Dreaming of Arcadia

By OFER ZEMACH
January 26, 2006 15:40

Ten years on, Ezra Kedem's restaurant is still the shining star in Jerusalem's culinary skies.

2 minute read.



jlem restaurant

arcadia 88.298. (photo credit: )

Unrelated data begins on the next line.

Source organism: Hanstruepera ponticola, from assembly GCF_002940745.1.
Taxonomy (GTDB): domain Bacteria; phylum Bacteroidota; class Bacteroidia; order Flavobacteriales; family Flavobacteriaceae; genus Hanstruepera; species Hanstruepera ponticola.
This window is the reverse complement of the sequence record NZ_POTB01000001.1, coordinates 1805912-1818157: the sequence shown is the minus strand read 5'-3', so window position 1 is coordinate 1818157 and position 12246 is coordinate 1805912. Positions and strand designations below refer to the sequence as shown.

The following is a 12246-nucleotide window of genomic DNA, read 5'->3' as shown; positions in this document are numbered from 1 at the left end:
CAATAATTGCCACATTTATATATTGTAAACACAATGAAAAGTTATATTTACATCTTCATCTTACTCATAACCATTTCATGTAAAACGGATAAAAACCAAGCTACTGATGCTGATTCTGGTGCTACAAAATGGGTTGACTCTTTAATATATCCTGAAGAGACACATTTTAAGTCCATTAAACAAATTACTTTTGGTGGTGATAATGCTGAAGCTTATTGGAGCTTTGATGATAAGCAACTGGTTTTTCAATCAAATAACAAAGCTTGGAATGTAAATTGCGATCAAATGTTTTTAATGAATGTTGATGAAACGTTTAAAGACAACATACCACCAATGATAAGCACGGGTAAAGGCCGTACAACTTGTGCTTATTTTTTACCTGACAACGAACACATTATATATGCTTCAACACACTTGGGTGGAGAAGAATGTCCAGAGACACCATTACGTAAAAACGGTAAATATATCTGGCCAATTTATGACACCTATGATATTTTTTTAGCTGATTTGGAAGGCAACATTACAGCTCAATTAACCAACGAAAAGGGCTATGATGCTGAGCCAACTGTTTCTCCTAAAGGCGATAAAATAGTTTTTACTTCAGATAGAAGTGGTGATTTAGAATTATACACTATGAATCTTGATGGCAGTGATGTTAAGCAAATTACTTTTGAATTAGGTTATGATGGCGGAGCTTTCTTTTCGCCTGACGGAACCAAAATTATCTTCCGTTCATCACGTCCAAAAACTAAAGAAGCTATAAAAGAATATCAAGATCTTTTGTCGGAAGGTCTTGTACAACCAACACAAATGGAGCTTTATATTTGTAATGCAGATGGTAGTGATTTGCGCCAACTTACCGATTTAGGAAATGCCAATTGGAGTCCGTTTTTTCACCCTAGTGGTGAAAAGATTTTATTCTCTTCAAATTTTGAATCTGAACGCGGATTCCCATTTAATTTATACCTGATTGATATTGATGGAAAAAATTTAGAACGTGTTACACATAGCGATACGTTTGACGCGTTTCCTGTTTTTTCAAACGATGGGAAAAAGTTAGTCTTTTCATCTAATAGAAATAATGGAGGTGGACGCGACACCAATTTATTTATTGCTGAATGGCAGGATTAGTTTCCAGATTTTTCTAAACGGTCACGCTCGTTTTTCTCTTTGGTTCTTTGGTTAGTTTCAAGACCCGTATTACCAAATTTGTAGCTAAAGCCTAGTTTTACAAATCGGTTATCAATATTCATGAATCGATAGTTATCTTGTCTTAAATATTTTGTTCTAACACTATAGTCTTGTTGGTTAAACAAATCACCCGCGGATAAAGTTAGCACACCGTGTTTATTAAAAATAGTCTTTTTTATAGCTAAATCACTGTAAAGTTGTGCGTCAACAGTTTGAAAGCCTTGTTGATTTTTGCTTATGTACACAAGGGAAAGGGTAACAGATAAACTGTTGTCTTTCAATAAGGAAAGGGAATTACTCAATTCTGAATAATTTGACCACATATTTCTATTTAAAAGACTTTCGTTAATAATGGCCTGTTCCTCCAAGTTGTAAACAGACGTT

For more than 10 years, Arcadia has pumped excitement into the downtown Jerusalem dining scene. It still gets the taste buds racing. On a recent visit, we tasted the new winter menu and found Ezra Kedem's culinary commitments intact, highlighted by the always-warm, welcoming atmosphere. The restaurant continues to showcase Ezra Kedem's devotion to fine Israeli cuisine. His carefully crafted, perfectly chosen foods, based on the freshest flavors of the season, form the heart of this admirable restaurant's reputation. There are staples such as the Baladi eggplant with raw tehina and olive oil, or the stripped steak (Butcher's steak), in which Kedem has always taken great pride. After an aperitif of Campari and passionfruit, we started with a citrus pumpkin soup, served in an espresso cup spotted with Nigella seeds. I loved its verve and balance, the hint of citrus nicely complementing the texture of the pumpkin. Together with homemade bread and two dips, one made of herbed peppers and the other a delicate tomato dish, it was a magnificent way to begin our meal. Next was an excellent 'Calzones' - a big ravioli filled with steamed eggplant, goat cheese spiced up with hyssop (za'atar), toasted spinach and a sprinkling of tiny tomato cubes and garlic. A hearty dish, the shape reminiscent of eastern European kreplach, it is a perfect starter if you just want to take the edge off your hunger without destroying your appetite for what follows. We continued with an outstanding dish of grilled sea bass with black olive oil and saffron on a bed of Swiss chard and an utterly delightful sauce made of Swiss chard juice. This was all cooked with flair and imagination and beautifully presented - creative without being overly pretentious. The other main course of tender and moist slow-cooked lamb stew, cooked with turnips, Jerusalem artichokes and bulgur wheat, was also very good. The mix of flavors in this dish worked perfectly. By this stage we were stuffed but simply could not resist an inventive dessert of apple cider soup with baklawa and a cinnamon stick. An unlikely marriage of savory and sweet flavors which, if you allow it to, may end up to be true love. A medium bodied 2001 Yarden Syrah proved a perfect accompaniment to the meal. For years Kedem has been a patron of Israeli cuisine. He distinguishes between two main kitchens in Israel: the Jerusalemite and the Galileean. A third, influenced by the Negev, is still in its developing stages. His commitment to Jerusalemite, Judean Hill regional cuisine expresses itself in the fruit, vegetables, cheeses, meats and herbs that the restaurant serves. Kedem buys his goat cheeses from Shai Seltzer in Sataf; he grows a number of vegetables and herbs in his home garden in Ein Kerem and supplements them with herbs grown in the Agrippas alley that houses the restaurant. Arcadia, 10 Agrippas Street. A special business menu offers two courses for NIS 150 in the evening, and NIS 99 for three courses at lunch. Opening hours: 12:30 p.m.-3 p.m., 7:00p.m.-10:30 p.m. every day. Not kosher.


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